Considered the prime assay in the realm of molecular detection, the PCR assays are, however, limited in underequipped laboratories and at point-of-need (PON) diagnosis owing to the demands of expensive thermocyclers and centralized laboratory facilities (Clothier et al., 2010; Rossetti et al., 2010). The recently developed LAMP assays do not require a specialized instrument, but the reaction time is 60 or 120 min (Higa et al., 2016; Ashraf et al., 2018). In this study, the developed real-time RPA assay and LFS RPA assay were performed on the portable tube scanner Genie III and in a metal bath incubator, respectively. Both of these devices are portable and can be charged by a battery, allowing them to work for an entire day with no need for an electrical outlet. Combined with the time needed for DNA extraction, the developed RPA assays require less than 50 min to obtain results. Moreover, RPA reagents are cold chain independent and RPA is tolerant to common PCR inhibitors (Daher et al., 2016; Lillis et al., 2016). These advantages make the developed RPA assays perfect for detecting M. bovis in the field.
Similar to the PCR and LAMP assays, DNA extraction by commercial nucleic acid extraction kits is still necessary for the RPA assays developed in this study. Currently, numerous simple and rapid nucleic acid extraction methods that do not require complex instruments are being evaluated in our laboratory, including the innuPREP MP basic kit A (Jena Analytik, Jena, Germany), Punch-it™ NA-Sample Kit (NanoHelix, Daejeon, South Korea), and other commercial reagents. Combining the DNA extracted by those simple methods with comparable performance to routine commercial nucleic acid extraction kits has the potential to allow the recentlyl developed RPA assays for M. bovis to be applied in the field.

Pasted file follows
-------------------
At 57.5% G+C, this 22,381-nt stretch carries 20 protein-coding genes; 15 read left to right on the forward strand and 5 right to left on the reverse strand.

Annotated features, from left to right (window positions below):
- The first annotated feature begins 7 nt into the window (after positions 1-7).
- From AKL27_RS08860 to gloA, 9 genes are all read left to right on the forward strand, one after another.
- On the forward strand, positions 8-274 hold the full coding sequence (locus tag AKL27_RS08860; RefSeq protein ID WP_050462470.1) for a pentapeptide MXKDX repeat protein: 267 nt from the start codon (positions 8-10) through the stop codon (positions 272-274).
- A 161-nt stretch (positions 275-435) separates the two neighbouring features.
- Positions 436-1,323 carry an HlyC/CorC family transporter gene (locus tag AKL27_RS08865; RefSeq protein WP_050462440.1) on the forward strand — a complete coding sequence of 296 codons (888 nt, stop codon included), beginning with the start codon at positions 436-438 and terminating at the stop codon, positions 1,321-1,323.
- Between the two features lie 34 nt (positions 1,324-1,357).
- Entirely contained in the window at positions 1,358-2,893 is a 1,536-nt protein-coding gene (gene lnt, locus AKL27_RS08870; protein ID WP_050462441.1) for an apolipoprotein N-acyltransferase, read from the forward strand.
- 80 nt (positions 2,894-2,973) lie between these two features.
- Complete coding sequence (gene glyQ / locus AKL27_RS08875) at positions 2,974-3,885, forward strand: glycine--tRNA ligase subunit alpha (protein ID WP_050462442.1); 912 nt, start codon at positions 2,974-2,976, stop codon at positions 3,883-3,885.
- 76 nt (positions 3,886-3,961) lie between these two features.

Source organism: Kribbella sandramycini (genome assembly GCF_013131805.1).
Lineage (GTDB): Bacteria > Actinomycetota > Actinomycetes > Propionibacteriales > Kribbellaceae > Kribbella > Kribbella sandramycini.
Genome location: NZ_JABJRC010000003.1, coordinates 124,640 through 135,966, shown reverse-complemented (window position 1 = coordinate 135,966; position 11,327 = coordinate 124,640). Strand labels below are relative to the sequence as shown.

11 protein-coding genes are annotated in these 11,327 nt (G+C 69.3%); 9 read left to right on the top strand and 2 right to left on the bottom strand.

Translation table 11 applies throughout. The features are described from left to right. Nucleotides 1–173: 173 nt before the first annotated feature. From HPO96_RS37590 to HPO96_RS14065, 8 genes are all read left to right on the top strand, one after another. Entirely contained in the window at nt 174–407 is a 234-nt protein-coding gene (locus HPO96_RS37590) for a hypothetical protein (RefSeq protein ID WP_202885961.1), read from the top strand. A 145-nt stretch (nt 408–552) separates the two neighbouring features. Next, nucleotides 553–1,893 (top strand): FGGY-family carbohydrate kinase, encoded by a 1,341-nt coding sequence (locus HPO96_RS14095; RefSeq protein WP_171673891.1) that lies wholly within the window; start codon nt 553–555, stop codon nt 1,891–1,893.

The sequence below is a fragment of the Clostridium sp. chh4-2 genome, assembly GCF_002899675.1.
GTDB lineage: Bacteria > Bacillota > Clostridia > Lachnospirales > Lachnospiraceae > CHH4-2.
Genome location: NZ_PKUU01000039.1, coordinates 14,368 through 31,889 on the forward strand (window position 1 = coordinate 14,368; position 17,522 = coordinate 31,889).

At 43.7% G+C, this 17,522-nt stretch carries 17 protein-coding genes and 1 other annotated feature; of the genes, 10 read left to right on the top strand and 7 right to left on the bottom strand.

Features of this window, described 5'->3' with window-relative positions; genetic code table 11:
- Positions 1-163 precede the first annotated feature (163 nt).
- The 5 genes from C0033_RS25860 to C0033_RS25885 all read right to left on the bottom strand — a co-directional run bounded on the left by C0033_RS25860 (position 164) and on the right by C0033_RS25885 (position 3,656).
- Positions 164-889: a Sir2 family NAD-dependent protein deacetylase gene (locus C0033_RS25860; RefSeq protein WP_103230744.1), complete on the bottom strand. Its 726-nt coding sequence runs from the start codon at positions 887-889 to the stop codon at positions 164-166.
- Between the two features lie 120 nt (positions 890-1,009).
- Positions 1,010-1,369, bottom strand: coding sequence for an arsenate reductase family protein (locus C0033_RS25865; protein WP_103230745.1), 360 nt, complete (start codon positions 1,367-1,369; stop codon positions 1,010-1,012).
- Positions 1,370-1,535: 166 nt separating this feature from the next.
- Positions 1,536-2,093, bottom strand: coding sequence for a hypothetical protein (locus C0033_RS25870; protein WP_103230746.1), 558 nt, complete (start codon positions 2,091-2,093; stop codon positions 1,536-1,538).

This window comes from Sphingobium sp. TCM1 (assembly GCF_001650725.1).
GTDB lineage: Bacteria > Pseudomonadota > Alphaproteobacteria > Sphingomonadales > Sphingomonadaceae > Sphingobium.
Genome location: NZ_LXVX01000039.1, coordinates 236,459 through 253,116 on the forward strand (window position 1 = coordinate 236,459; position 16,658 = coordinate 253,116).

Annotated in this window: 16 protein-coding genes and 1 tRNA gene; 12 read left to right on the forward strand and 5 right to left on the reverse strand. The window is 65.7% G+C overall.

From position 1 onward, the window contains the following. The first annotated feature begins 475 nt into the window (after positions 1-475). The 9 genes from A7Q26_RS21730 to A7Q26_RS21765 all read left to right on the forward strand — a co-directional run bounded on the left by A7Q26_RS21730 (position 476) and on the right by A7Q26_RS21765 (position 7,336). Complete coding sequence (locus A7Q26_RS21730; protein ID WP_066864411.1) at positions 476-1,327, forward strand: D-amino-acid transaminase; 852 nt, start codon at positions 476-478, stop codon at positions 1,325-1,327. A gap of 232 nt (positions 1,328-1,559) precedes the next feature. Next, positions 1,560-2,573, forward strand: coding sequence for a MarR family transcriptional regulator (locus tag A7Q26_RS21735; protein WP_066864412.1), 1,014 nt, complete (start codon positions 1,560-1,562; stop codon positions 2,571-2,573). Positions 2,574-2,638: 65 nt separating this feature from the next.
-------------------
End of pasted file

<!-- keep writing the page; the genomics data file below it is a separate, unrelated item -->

In summary, the developed M. bovis real-time RPA and LFS RPA assays could be performed in the laboratory as routine diagnostic assays, and they have substantial potential as uncomplicated, rapid, and reliable methods for directly detecting M. bovis in bovine milk on farm.
Data Availability Statement
The original contributions presented in the study are included in the article/supplementary material. Further inquiries can be directed to the corresponding authors.
Among the authors, RL and JFW were responsible for sampling, sample testing, and writing the paper. XS and LL were responsible for data statistics and analysis. JCW and WY were responsible for editing the paper. All authors contributed to the article and approved the submitted version.